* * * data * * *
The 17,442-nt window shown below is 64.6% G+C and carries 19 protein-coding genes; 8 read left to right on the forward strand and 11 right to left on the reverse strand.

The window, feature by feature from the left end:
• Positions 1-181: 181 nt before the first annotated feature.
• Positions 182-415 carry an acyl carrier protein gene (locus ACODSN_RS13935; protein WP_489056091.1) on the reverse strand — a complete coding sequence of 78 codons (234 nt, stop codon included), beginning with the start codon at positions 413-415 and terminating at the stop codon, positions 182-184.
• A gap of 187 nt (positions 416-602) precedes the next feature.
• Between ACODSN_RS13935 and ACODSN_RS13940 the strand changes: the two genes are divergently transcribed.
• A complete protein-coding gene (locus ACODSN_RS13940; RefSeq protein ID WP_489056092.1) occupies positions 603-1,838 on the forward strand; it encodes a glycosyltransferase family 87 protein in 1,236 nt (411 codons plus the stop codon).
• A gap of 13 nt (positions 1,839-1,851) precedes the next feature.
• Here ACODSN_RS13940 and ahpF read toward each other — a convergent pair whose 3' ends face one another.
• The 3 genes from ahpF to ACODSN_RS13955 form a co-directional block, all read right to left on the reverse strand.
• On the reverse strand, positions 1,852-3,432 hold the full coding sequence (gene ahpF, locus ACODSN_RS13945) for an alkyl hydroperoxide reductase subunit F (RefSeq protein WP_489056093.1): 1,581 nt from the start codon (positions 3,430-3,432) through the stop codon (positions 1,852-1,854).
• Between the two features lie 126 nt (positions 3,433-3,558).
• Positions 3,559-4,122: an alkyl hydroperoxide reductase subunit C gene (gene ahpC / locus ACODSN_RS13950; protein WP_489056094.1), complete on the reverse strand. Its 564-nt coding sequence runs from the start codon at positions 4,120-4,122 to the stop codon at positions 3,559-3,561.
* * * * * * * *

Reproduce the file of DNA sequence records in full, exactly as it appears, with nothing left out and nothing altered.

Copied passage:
The 17,442-nt window shown below is 64.6% G+C and carries 19 protein-coding genes; 8 read left to right on the forward strand and 11 right to left on the reverse strand.

The window, feature by feature from the left end:
• Positions 1-181: 181 nt before the first annotated feature.
• Positions 182-415 carry an acyl carrier protein gene (locus ACODSN_RS13935; protein WP_489056091.1) on the reverse strand — a complete coding sequence of 78 codons (234 nt, stop codon included), beginning with the start codon at positions 413-415 and terminating at the stop codon, positions 182-184.
• A gap of 187 nt (positions 416-602) precedes the next feature.
• Between ACODSN_RS13935 and ACODSN_RS13940 the strand changes: the two genes are divergently transcribed.
• A complete protein-coding gene (locus ACODSN_RS13940; RefSeq protein ID WP_489056092.1) occupies positions 603-1,838 on the forward strand; it encodes a glycosyltransferase family 87 protein in 1,236 nt (411 codons plus the stop codon).
• A gap of 13 nt (positions 1,839-1,851) precedes the next feature.
• Here ACODSN_RS13940 and ahpF read toward each other — a convergent pair whose 3' ends face one another.
• The 3 genes from ahpF to ACODSN_RS13955 form a co-directional block, all read right to left on the reverse strand.
• On the reverse strand, positions 1,852-3,432 hold the full coding sequence (gene ahpF, locus ACODSN_RS13945) for an alkyl hydroperoxide reductase subunit F (RefSeq protein WP_489056093.1): 1,581 nt from the start codon (positions 3,430-3,432) through the stop codon (positions 1,852-1,854).
• Between the two features lie 126 nt (positions 3,433-3,558).
• Positions 3,559-4,122: an alkyl hydroperoxide reductase subunit C gene (gene ahpC / locus ACODSN_RS13950; protein WP_489056094.1), complete on the reverse strand. Its 564-nt coding sequence runs from the start codon at positions 4,120-4,122 to the stop codon at positions 3,559-3,561.